According to ABC News, the Chicago-based outbreak has reached epidemic proportions, with additional cases reaching into Wisconsin and Indiana. Officials believe this outbreak of canine influenza — also known as dog flu — has the potential to snake throughout the Midwest and beyond.
Although dog flu is rarely fatal, the Centers for Disease Control reports it can still cause fever, fatigue and respiratory distress in affected animals. The disease spreads easily through respiratory secretions or contact with contaminated objects, so the best way to avoid transmission is by avoiding other dogs altogether.
So how can you avoid the dog flu and still give your pup the exercise he or she needs? Consider the following activities with minimal risks for contracting canine influenza, particularly if you live in a hard-hit corner of the country. The trick is to avoid contact with other animals and their belongings, so get creative rather than contracting cabin fever.
Instead of just playing fetch, challenge your pooch to a footrace. Whether you're inside the house or in the backyard, toss a ball or stick, and race your dog to see who can grab it first.
Set up a kiddie pool in the backyard, and allow your pup to go for an energetic plunge.
Early in the morning, head to the local park. No, not a dog park, since you'll need to avoid public settings where dogs play in groups. Instead, use playground equipment as a challenge for your dog's agility. By going very early in the morning, you'll avoid children and families.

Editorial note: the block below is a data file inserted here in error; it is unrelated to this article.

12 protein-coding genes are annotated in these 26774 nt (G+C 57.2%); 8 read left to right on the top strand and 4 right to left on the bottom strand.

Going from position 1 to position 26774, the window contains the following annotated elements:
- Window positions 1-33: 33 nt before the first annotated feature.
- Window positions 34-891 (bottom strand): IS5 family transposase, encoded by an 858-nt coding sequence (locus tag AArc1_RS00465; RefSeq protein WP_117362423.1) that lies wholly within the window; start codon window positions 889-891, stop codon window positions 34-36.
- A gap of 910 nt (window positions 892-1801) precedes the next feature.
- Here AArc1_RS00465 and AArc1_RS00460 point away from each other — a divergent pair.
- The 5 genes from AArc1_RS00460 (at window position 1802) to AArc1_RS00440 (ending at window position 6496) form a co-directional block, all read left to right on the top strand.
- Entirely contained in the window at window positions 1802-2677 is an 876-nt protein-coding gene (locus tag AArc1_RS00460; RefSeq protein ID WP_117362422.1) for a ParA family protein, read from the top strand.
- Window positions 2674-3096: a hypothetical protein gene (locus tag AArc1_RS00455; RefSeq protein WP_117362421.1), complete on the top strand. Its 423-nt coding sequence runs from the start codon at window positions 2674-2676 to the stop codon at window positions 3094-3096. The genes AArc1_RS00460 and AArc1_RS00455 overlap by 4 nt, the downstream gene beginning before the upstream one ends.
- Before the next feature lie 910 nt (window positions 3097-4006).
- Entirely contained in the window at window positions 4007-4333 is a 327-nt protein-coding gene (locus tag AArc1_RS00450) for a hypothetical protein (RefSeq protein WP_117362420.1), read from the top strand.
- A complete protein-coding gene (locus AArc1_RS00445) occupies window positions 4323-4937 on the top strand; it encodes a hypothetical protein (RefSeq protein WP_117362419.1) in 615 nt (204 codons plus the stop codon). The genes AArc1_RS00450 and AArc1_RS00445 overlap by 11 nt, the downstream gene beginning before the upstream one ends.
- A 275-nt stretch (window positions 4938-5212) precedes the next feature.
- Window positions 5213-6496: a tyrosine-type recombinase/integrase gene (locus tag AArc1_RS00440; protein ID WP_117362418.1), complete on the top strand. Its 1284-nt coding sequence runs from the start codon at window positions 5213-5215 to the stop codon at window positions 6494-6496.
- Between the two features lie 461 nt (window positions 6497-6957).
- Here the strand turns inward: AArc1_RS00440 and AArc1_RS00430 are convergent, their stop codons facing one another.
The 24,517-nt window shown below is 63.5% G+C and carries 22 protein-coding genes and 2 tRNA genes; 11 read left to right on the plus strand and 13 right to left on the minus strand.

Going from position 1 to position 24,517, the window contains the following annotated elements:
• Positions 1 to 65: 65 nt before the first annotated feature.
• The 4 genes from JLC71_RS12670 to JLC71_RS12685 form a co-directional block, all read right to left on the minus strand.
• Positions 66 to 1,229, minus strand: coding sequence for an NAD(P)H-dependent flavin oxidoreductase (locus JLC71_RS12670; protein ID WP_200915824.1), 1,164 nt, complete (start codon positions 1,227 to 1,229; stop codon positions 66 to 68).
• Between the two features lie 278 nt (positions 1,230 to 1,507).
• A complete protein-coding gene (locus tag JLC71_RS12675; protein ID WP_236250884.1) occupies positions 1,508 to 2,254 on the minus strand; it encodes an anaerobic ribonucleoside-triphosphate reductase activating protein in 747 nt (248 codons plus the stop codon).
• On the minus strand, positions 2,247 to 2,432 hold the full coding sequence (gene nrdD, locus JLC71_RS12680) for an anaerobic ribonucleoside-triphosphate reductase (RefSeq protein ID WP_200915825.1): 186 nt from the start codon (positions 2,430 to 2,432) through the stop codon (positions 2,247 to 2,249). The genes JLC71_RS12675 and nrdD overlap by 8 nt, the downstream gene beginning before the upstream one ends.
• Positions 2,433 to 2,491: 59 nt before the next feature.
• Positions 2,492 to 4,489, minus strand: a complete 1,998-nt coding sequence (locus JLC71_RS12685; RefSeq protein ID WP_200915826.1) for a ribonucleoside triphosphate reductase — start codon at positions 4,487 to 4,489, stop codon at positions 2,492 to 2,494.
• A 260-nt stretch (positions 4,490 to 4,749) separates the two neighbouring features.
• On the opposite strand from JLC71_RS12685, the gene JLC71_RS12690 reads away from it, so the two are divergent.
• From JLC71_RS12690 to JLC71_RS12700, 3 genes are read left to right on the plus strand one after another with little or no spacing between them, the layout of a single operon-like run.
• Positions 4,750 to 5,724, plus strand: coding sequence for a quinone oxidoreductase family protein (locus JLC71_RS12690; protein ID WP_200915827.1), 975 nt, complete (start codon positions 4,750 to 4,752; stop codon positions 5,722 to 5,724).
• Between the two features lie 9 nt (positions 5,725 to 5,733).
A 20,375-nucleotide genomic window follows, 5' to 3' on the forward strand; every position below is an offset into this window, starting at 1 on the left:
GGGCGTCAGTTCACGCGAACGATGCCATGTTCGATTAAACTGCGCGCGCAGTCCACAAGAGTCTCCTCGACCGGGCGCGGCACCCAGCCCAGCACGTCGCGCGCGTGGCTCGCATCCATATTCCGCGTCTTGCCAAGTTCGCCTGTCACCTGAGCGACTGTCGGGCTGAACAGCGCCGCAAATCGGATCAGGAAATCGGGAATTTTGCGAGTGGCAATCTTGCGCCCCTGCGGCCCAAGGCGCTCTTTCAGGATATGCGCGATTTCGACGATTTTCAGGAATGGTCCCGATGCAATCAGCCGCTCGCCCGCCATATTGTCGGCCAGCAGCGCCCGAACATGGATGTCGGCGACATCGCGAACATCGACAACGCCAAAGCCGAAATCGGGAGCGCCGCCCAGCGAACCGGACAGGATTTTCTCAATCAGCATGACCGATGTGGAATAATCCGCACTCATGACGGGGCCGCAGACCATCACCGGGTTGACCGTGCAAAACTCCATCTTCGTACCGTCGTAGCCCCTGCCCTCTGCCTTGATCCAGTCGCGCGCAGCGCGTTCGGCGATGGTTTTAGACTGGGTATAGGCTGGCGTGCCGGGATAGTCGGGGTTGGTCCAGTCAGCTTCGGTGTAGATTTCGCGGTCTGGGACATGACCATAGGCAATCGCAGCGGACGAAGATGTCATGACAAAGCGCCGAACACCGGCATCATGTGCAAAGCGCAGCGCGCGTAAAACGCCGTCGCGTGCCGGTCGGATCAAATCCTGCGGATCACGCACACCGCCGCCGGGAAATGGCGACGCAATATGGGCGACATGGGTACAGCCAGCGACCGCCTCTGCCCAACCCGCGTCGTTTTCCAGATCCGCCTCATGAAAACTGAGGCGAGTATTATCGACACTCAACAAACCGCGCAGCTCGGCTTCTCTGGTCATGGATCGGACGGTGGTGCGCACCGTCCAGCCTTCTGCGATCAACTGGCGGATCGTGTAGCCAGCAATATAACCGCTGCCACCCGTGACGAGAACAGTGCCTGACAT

Build an indoor obstacle course for your dog. You can use benches, pillows, chairs and boxes to challenge your dog's agility in the hallway or living room. Just hide a treat in the obstacle course to pique his or her interest.
When it comes to exercise, mental activities are super important for your furry friend. Challenge your dog's sense of smell by laying a scent trail throughout the house. Place tiny pieces of a treat along the floor in a path to a big treat. Your dog will feel thrilled by the chase and exhausted to boot.
Head to an outdoor staircase, and run up and down the stairs together five to 10 times. Doing so will wear both of you out quickly.
Here's an activity the whole family can get behind. Take turns hiding in various corners of the house with a treat in hand, and then call for your pup to find the hiding family member. You'll engage your dog's sense of smell, physical prowess and need for companionship in one simple activity.
Still concerned about dog flu? Talk to your vet, and consider whether a canine influenza vaccine is right for your four-legged friend.
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